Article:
Younger IT Professionals: Connecting with EDUCAUSE

In this year’s member survey, many of you told us that what you value most (by far) about EDUCAUSE is the networking that comes with being a part of the EDUCAUSE community. It’s probably no surprise that interacting with the community is what EDUCAUSE staff love as well. We are energized by connecting with those we are devoted to supporting. While talking with members at this year’s annual conference a few weeks ago, I ran into a number of amazing younger professionals. Maybe this wasn’t purely a coincidence, since this year we also created an important new advisory council, the Young Professionals Advisory Council, whose members met during the conference.

We created this new group because another thing we learned from our member survey is that those who are in the early stage of their leadership journey struggle with knowing how to get involved with EDUCAUSE. Since several of these younger professionals wanted to learn what options are available, I thought I would dedicate this blog post to them.

The EDUCAUSE website includes some all-purpose information on how to connect and contribute, but here are a handful of additional suggestions specifically for younger professionals who want to engage with EDUCAUSE.

  • Review opportunities to volunteer, and then complete the volunteer form. There are many kinds and many levels of commitment. Here are a couple volunteer opportunities to consider:
    • Volunteer to be a proposal reader. Newer members of the community should consider serving as proposal readers for the 2017 EDUCAUSE annual conference (as well as other EDUCAUSE events such as Connect, the EDUCAUSE Learning Initiative [ELI] annual meeting, and our security conference). After you have the proposal submission process down, consider submitting your own proposal for another EDUCAUSE event. Connect events (in Chicago and Portland in 2017) are a particularly good match for those who are newer to leading interactive presentations — and they are great opportunities for networking.
    • Express interest in joining an ELI 7 Things advisory team, a rewarding professional opportunity. The fresh perspectives of young professionals are especially useful here, since these publications explore emerging technology and practices in teaching and learning. Contact Malcolm Brown, director of the EDUCAUSE Learning Initiative.
  • Join EDUCAUSE Constituent Groups (a full list is here). But don’t just join and lurk; be sure to use this opportunity to get advice and share your expertise. As you build knowledge and professional networks through a CG, reach out to CG leaders and volunteer to lead CG conversations and identify other ways to meaningfully connect with colleagues in these groups. You can sign up for CGs and take a look at archived discussions online, or contact Karen Wetzel, senior manager of ECAR working groups, for more information.
  • Join an ECAR Working Group. You can volunteer to be on new groups or suggest topics for (and even lead) new projects to help advance higher education IT. For more information, contact Karen Wetzel.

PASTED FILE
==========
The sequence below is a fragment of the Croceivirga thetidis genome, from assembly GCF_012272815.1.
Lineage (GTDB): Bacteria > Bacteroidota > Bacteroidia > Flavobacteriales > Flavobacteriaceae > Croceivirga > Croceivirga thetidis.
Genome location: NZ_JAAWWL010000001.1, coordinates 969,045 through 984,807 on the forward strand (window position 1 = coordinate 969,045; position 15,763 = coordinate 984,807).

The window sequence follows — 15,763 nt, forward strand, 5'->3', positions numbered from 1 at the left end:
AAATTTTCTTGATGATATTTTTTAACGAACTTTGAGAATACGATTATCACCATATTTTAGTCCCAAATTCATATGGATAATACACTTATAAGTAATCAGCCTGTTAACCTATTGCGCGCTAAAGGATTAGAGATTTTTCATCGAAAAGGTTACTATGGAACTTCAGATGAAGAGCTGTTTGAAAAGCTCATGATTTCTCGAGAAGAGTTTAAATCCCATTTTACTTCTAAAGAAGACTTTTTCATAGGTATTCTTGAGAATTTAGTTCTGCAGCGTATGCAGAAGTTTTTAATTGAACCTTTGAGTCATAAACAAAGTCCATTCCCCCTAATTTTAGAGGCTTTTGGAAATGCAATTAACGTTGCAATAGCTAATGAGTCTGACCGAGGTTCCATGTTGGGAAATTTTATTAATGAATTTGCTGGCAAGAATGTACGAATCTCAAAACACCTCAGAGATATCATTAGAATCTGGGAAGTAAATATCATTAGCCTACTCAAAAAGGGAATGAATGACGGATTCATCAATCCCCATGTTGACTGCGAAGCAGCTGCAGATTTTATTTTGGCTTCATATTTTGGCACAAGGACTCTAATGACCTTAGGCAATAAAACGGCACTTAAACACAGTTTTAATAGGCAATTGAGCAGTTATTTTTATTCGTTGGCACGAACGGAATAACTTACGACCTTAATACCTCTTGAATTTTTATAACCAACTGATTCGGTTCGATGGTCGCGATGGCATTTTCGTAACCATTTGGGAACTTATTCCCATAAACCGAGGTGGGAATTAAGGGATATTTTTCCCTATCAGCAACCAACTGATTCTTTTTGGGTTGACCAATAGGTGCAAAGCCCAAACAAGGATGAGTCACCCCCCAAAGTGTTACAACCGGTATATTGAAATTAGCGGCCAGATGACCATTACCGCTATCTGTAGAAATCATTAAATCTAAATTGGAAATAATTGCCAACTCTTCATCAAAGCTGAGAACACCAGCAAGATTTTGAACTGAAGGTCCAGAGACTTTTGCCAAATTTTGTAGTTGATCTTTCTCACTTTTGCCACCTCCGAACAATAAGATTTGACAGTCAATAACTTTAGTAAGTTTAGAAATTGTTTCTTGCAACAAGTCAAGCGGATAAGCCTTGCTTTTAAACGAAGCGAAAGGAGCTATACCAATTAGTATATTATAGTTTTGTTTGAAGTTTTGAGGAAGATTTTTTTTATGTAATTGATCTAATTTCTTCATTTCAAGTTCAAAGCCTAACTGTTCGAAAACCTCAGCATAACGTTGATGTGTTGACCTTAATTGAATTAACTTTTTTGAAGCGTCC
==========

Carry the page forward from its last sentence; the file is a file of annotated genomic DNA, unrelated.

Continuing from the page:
• Write for EDUCAUSE:
  • Participate in our research. You can contribute to the body of knowledge around higher education topics, trends, and practices by participating in EDUCAUSE surveys, focus groups, and community interviews. Enhance the research portfolio by submitting your own research for publication, co-authoring a research study with an EDUCAUSE researcher, advising the EDUCAUSE research team as a subject matter expert, suggesting a new topic to study, writing a sidebar in a report, or providing a targeted quote to contextualize a research finding in an upcoming publication. Connect with the research team by e-mail or contact Eden Dahlstrom, chief research officer, for more information.
  • Help move higher education information security forward. The EDUCAUSE Cybersecurity Initiative has numerous opportunities to network and collaborate with peers to benefit your campus and the field at large. To connect with program staff, e-mail security-council@educause.edu or Joanna Grama, director of cybersecurity and IT GRC programs, for more information.
  • Contribute case studies for the Enterprise IT Program. Topics include effective sourcing strategies, IT service management, analytics, IT costs and funding, and other enterprise IT issues. Contact Betsy Reinitz, director of the Enterprise IT Program.

Finally, if you’re not sure where to start, you can always e-mail us, and a staff member will contact you.

You all have acknowledged that being a part of the community is the most rewarding aspect of EDUCAUSE membership. For those of you who are younger professionals, being an active, engaged member can be particularly rewarding. I look forward to meeting you, and I would love to get your input on how we can encourage more connections among all members in our community and especially those whose voices aren’t always heard. You can contact me at jobrien@educause.edu.

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John O’Brien is President and CEO of EDUCAUSE.

© 2016 John O’Brien. The text of this blog is licensed under the Creative Commons Attribution-NonCommercial-NoDerivatives 4.0 International License.